Good mentors and teachers will help you to think critically about problems and to think in new ways. One social media personality that Otoabasi has learned from is social media expert Gary Vaynerchuk. Gary Vaynerchuk started a video blog in 2006 where he spoke about wine and interviewed lots of people about wine. He had a huge number of followers and his online show was very popular.
6) Online storytelling
We then moved on and spoke about storytelling. ‘We started the interview talking about where we were from and sharing part of our journey’, says Otoabasi. Social media is all about telling a story. We can share our story in different ways using social media so that people get a clearer picture of what we are about and what our brand stands for. People connect with the story of a brand.
In our interview Otoabasi spoke about Tim Ferris, author of The 4-hour Workweek. He has been sharing his story and knowledge using social media for years and he has thousands of followers. His fans love his story and the way he is sharing his philosophy.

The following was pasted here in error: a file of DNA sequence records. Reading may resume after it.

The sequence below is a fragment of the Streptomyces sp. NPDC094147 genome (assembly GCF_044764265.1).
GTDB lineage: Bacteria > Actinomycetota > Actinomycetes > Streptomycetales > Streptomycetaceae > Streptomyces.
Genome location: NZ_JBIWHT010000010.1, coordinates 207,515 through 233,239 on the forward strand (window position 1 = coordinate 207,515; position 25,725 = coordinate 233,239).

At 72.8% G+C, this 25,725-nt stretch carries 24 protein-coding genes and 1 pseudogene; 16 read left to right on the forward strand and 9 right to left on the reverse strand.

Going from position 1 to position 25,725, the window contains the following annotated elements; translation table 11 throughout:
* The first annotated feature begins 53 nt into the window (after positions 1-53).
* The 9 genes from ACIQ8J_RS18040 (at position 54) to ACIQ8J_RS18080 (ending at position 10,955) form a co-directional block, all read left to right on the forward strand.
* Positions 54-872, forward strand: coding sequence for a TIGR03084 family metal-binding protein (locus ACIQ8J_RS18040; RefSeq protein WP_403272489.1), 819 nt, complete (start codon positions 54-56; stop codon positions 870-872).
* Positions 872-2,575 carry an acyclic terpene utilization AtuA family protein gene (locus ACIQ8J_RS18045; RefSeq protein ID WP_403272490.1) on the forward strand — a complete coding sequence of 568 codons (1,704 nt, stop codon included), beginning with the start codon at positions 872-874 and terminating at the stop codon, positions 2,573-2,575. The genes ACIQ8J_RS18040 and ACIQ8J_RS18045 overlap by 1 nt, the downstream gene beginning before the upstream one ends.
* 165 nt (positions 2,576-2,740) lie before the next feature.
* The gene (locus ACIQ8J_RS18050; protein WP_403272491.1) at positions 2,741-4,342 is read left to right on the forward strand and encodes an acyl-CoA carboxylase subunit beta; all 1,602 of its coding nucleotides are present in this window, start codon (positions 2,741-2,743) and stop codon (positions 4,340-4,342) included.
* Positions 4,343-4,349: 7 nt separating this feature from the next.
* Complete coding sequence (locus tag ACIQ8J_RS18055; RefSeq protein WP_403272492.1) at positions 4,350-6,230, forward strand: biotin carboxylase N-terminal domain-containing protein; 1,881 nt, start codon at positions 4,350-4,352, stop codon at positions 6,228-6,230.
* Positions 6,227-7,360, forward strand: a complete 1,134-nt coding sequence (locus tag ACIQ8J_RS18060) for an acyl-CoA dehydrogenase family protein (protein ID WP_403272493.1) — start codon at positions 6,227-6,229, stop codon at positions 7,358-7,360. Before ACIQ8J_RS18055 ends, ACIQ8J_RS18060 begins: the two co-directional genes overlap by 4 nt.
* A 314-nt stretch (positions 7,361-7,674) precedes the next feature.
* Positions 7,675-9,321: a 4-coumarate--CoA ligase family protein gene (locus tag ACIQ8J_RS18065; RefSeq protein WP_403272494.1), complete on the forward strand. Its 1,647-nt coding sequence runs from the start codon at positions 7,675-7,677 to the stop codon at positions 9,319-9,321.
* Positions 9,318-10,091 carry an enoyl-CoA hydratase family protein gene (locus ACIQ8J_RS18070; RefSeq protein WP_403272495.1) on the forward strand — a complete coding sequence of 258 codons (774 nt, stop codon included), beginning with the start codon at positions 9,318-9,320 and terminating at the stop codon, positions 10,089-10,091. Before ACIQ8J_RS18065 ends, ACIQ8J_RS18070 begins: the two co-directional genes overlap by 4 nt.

7) What makes a brand an authority online?
‘The more emotional equity you have and the more you know about how human relationships work the better you will be at connecting online’, says Otoabasi. The more we learn about human psychology the better we are at responding online.
In the interview we both agreed that we should listen more to what people feel they would enjoy learning about.
If you are good at listening then social media is great, if you are not interesting in listening then don’t bother with social media – or have low expectations, the outcome may not be great if you are not responsive to feedback.
8) How to measure KPIs and how to agree on what to measure
Otoabasi and I also discussed the importance of KPIs, key performance indicators. I’ve always found the term ‘KPI’ very unsexy and if you are not defining what matters when measuring KPIs then you are opening yourself up to problems.
Otoabasi says, ‘You are looking for a better end-result, that is what key performance indicators are helping you with. Maybe new leads? More email addresses to add to your lists? Do you want people to come to your events?’ KPIs can be measured in many different ways. One rule always applies though, bad calls to action will make people leave your website or page before you have been able to connect with them.